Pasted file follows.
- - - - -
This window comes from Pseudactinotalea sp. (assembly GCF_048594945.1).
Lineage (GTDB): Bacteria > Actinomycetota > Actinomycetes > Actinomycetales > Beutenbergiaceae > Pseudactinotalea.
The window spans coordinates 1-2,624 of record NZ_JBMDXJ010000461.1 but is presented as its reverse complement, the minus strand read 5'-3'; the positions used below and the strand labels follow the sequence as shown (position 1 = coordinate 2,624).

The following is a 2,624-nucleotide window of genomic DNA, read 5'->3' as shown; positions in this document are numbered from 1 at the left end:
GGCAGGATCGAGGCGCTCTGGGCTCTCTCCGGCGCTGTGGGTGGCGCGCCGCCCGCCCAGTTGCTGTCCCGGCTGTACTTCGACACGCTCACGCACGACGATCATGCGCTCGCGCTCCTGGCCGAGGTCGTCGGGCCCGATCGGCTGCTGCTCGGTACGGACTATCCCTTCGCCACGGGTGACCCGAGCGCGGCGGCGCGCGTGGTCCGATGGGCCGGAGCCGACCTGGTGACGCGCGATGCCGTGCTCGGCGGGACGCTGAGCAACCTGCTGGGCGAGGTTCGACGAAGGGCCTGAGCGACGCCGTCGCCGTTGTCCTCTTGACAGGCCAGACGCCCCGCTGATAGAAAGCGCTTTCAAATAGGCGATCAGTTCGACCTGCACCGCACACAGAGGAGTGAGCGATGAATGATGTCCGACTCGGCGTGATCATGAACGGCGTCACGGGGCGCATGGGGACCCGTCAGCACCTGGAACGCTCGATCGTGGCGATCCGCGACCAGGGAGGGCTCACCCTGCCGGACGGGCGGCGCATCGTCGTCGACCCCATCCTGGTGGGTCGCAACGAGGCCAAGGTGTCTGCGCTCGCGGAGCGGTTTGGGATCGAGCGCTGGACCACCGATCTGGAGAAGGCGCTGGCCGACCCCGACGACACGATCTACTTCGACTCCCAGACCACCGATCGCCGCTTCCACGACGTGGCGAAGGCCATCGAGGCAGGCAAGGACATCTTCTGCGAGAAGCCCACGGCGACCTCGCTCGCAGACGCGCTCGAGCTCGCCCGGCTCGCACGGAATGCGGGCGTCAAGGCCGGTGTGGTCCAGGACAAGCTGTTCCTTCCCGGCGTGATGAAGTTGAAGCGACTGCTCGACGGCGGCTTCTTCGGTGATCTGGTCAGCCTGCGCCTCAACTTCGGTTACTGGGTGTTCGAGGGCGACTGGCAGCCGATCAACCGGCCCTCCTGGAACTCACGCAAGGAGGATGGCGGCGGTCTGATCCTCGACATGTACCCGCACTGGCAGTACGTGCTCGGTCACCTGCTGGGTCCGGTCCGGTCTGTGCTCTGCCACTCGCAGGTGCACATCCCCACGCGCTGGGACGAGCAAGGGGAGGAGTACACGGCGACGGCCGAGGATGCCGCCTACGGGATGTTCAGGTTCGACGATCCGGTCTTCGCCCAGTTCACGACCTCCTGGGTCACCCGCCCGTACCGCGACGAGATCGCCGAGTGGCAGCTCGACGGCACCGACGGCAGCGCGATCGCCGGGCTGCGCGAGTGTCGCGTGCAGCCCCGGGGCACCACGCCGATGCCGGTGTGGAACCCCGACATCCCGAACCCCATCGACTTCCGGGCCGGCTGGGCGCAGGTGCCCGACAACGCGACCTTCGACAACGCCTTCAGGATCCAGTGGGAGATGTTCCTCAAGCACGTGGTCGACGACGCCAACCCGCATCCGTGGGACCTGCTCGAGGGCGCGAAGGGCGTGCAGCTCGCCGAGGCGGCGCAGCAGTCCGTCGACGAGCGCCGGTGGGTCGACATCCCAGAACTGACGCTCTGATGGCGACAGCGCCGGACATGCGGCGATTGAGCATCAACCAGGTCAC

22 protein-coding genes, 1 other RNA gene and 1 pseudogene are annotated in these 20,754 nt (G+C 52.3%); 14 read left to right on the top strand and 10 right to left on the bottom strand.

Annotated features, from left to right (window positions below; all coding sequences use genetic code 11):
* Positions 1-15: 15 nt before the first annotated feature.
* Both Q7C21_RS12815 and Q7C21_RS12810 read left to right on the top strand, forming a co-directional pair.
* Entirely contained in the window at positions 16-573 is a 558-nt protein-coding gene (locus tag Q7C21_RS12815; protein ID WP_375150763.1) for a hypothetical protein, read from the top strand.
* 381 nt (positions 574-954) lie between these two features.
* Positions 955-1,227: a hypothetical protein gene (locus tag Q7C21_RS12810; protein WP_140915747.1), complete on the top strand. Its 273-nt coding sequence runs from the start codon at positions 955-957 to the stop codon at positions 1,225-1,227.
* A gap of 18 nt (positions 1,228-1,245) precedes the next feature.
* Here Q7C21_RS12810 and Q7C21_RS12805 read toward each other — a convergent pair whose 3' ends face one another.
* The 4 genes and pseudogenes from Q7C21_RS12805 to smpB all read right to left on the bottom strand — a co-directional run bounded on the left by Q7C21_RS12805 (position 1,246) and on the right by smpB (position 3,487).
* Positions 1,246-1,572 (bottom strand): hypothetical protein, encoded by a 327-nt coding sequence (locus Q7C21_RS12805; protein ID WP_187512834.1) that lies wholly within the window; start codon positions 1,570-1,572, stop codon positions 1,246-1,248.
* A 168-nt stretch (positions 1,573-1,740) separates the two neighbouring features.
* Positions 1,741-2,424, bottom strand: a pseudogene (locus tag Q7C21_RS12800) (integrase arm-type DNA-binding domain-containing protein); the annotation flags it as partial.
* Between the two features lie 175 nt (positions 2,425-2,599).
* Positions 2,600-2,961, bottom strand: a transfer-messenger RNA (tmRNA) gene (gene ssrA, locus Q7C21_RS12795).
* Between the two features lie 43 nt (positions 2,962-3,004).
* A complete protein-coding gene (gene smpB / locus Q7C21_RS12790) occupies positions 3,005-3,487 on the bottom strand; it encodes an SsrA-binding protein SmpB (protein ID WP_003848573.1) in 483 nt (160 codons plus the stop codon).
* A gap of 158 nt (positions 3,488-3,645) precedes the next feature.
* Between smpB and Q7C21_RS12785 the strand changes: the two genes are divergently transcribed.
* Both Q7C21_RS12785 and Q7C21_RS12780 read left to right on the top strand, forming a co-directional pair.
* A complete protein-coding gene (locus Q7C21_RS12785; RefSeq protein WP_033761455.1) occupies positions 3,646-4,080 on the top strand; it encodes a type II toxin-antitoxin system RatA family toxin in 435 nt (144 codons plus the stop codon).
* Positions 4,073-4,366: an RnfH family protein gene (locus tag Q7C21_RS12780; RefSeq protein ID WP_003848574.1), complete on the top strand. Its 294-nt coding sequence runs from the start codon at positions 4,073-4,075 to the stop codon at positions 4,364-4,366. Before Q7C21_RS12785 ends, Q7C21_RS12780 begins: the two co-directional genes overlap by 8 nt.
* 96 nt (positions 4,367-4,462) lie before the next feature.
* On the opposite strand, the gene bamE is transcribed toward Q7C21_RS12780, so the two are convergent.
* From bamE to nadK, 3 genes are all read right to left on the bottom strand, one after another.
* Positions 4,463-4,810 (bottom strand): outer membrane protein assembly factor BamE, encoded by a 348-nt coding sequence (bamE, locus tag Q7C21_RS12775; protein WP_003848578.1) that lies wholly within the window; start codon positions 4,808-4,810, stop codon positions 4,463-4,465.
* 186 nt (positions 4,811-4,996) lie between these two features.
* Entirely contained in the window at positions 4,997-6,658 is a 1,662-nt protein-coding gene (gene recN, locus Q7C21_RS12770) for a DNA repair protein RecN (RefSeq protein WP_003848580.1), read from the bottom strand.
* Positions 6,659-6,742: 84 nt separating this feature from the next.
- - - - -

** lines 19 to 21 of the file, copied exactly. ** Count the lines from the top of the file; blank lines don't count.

* Between the two features lie 175 nt (positions 2,425-2,599).
* Positions 2,600-2,961, bottom strand: a transfer-messenger RNA (tmRNA) gene (gene ssrA, locus Q7C21_RS12795).
* Between the two features lie 43 nt (positions 2,962-3,004).